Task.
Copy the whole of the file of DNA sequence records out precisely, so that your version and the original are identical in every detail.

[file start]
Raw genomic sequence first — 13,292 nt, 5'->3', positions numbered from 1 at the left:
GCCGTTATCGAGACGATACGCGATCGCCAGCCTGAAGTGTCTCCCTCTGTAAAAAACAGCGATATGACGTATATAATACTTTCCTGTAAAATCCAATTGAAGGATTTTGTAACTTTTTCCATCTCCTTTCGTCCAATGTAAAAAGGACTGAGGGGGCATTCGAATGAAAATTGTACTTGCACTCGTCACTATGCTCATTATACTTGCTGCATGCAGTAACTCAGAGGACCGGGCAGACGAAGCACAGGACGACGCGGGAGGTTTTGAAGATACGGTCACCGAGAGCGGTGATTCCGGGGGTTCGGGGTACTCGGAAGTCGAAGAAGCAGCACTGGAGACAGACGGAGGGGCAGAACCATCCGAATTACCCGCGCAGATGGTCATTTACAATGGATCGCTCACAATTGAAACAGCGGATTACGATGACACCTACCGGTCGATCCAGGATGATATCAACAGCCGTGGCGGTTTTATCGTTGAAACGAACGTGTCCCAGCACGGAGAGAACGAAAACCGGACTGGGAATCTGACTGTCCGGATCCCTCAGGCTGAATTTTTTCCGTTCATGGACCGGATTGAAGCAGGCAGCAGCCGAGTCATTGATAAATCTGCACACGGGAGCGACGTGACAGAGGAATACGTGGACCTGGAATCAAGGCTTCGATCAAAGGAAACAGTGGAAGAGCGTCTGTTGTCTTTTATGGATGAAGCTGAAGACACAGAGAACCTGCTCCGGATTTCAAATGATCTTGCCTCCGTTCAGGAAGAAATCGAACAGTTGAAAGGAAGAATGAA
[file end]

Raw genomic sequence first — 13,292 nt, 5'->3', positions numbered from 1 at the left:
GCCGTTATCGAGACGATACGCGATCGCCAGCCTGAAGTGTCTCCCTCTGTAAAAAACAGCGATATGACGTATATAATACTTTCCTGTAAAATCCAATTGAAGGATTTTGTAACTTTTTCCATCTCCTTTCGTCCAATGTAAAAAGGACTGAGGGGGCATTCGAATGAAAATTGTACTTGCACTCGTCACTATGCTCATTATACTTGCTGCATGCAGTAACTCAGAGGACCGGGCAGACGAAGCACAGGACGACGCGGGAGGTTTTGAAGATACGGTCACCGAGAGCGGTGATTCCGGGGGTTCGGGGTACTCGGAAGTCGAAGAAGCAGCACTGGAGACAGACGGAGGGGCAGAACCATCCGAATTACCCGCGCAGATGGTCATTTACAATGGATCGCTCACAATTGAAACAGCGGATTACGATGACACCTACCGGTCGATCCAGGATGATATCAACAGCCGTGGCGGTTTTATCGTTGAAACGAACGTGTCCCAGCACGGAGAGAACGAAAACCGGACTGGGAATCTGACTGTCCGGATCCCTCAGGCTGAATTTTTTCCGTTCATGGACCGGATTGAAGCAGGCAGCAGCCGAGTCATTGATAAATCTGCACACGGGAGCGACGTGACAGAGGAATACGTGGACCTGGAATCAAGGCTTCGATCAAAGGAAACAGTGGAAGAGCGTCTGTTGTCTTTTATGGATGAAGCTGAAGACACAGAGAACCTGCTCCGGATTTCAAATGATCTTGCCTCCGTTCAGGAAGAAATCGAACAGTTGAAAGGAAGAATGAA